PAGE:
Caliban and the Witch presents the main themes of a research project on women in the "transition" from feudalism to capitalism that I began in the mid-1970s, in collaboration with an Italian feminist, Leopoldina Fortunati. Its first results appeared in a book that we published in Italy in 1984: Il Grande Calibano. Storial del corpo social ribelle nella prima fase del capitale (Milano: Franco Angeli) [The Great Caliban. History of the Rebel Body in the First Phase of Capitalism].
My interest in this research was originally motivated by the debates that accompanied the development of the Feminist Movement in the United States concerning the roots of women's "oppression," and the political strategies which the movement should adopt in the struggle for women's liberation. At the time, the leading theoretical and political perspectives from which the reality of sexual discrimination was analyzed were those proposed by the two main branches of the women's movement: the Radical Feminists and the Socialist Feminists. In my view, however, neither provided a satisfactory explanation of the roots of the social and economic exploitation of women. I objected to the Radical Feminists because of their tendency to account for sexual discrimination and patriarchal rule on the basis of transhistorical cultural structures, presumably operating independently of relations of production and class. Socialist Feminists, by contrast, recognized that the history of women cannot be separated from the history of specific systems of exploitation and, in their analyses, gave priority to women as workers in capitalist society. But the limit of their position, in my understanding of it at the time, was that it failed to acknowledge the sphere of reproduction as a source of value-creation and exploitation, and thus traced the roots of the power differential between women and men to women's exclusion from capitalist development - a stand which again compelled us to rely on cultural schemes to account for the survival of sexism within the universe of capitalist relations.
It was in this context that the idea of tracing the history of women in the transition from feudalism to capitalism took forth. The thesis which inspired this research was first articulated by Mariarosa Dalla Costa and Selma James, as well as other activists in the Wages For Housework Movement, in a set of documents that in the 1970s were very controversial. but eventually reshaped the discourse on women, reproduction, and capitalism. The most influential among them were Mariarosa Dalla Costa's Women and the Subversion of the Community (1971), and Selma James' Sex, Race and Class (1975).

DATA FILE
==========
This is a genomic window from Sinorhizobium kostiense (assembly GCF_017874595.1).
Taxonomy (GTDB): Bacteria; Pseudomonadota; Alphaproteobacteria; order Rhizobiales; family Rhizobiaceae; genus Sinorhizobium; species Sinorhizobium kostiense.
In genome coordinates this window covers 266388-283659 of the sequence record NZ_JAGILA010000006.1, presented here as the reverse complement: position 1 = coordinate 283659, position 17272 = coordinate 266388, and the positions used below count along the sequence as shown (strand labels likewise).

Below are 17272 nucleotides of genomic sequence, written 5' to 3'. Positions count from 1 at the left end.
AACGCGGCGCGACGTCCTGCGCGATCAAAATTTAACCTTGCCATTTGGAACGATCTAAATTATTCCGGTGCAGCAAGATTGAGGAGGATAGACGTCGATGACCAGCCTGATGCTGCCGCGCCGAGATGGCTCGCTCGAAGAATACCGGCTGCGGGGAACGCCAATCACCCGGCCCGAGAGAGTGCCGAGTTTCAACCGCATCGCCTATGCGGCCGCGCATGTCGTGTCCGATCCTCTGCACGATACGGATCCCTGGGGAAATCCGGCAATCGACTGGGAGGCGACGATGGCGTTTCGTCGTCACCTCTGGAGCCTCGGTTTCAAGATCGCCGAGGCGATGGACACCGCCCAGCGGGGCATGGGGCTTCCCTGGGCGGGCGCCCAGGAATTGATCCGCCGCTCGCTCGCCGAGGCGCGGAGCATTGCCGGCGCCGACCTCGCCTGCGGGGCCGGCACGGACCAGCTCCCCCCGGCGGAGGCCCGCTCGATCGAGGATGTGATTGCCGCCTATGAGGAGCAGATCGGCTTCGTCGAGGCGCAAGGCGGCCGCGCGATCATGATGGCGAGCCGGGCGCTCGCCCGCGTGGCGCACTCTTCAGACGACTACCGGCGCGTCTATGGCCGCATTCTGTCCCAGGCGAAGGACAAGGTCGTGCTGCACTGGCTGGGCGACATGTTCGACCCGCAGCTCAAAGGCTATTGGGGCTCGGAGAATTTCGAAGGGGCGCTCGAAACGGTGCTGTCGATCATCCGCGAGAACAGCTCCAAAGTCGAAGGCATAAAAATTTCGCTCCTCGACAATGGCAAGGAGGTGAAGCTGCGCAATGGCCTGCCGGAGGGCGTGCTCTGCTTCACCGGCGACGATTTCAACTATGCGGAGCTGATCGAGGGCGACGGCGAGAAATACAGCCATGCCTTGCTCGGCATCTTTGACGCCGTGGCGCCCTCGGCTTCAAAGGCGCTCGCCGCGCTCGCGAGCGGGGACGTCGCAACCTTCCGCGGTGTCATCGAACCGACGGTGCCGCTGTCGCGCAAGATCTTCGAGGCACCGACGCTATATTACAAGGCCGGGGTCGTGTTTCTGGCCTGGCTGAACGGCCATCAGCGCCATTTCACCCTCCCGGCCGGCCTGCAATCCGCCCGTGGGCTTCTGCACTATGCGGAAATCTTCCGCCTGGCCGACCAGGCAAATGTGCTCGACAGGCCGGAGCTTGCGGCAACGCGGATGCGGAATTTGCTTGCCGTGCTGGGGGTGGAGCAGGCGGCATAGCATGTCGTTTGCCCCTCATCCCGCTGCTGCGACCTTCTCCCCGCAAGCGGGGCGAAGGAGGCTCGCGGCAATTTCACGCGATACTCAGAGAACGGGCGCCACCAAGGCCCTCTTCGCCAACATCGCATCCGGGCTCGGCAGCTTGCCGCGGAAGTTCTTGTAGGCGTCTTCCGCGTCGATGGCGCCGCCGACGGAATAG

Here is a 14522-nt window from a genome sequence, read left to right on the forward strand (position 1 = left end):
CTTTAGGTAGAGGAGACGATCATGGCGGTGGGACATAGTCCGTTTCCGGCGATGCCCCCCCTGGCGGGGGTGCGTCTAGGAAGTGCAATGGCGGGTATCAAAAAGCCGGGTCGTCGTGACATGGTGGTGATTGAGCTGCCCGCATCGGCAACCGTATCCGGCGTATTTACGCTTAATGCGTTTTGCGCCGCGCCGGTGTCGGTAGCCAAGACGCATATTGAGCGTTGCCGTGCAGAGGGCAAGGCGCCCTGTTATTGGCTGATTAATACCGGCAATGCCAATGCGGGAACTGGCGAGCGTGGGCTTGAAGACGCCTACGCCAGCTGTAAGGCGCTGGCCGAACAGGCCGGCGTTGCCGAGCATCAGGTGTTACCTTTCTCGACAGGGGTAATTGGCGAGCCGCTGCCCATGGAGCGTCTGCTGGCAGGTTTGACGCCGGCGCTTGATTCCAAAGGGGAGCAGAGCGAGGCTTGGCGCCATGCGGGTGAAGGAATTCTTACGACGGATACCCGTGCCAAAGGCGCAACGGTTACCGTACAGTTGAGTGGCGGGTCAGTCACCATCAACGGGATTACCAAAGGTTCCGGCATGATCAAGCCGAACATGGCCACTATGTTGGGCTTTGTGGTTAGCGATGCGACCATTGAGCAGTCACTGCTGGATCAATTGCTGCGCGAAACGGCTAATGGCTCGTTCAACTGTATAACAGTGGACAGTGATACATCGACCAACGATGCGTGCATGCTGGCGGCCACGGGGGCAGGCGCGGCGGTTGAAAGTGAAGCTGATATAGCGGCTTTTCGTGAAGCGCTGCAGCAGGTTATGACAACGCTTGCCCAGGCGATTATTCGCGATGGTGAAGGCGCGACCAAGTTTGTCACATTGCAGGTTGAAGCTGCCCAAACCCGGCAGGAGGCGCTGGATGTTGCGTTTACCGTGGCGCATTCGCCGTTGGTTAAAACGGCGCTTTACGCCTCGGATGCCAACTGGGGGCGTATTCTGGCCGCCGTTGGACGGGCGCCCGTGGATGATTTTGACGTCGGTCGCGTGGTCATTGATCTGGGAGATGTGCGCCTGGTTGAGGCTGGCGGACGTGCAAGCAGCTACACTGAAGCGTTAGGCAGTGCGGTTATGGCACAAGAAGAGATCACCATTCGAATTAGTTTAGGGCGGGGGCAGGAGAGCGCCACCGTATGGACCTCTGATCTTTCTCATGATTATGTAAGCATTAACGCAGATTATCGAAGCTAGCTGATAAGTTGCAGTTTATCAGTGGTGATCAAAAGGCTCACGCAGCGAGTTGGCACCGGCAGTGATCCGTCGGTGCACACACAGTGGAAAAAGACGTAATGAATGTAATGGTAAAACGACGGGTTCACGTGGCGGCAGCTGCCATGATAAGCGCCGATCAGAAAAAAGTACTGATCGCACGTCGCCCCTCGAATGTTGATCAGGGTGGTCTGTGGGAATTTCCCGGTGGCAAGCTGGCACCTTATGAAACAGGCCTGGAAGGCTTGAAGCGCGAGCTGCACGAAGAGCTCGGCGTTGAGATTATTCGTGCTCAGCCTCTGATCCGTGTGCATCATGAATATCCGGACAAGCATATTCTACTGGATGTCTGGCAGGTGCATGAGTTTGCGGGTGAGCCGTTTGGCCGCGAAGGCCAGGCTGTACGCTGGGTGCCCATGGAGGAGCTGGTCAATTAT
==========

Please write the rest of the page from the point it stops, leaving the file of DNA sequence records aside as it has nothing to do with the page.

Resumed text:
Against the Marxist orthodoxy, which explained women's "oppression" and subordination to men as a residuum of feudal relations, Dalla Costa and James argued that the exploitation of women has played a central function in the process of capitalist accumulation, insofar as women have been the producers and reproducers of the most essential capitalist commodity: labor-power. As Dalla Costa put it, women's unpaid labor in the home has been the pillar upon which the exploitation of the waged workers, "wage slavery," has been built, and the secret of its productivity (1972:31). Thus, the power between women and men in capitalist society cannot be attributed to the irrelevance of housework for capitalist accumulation - an irrelevance belied by the strict rules that have governed women's lives - nor to the survival of timeless cultural schemes. Rather, it should be interpreted as the effect of a social system of production that does not recognize the production and reproduction of the worker as a social-economic activity, and a source of capital accumulation, but mystifies it instead as a natural resource or a personal service, while profiting from the wageless condition of the labor involved.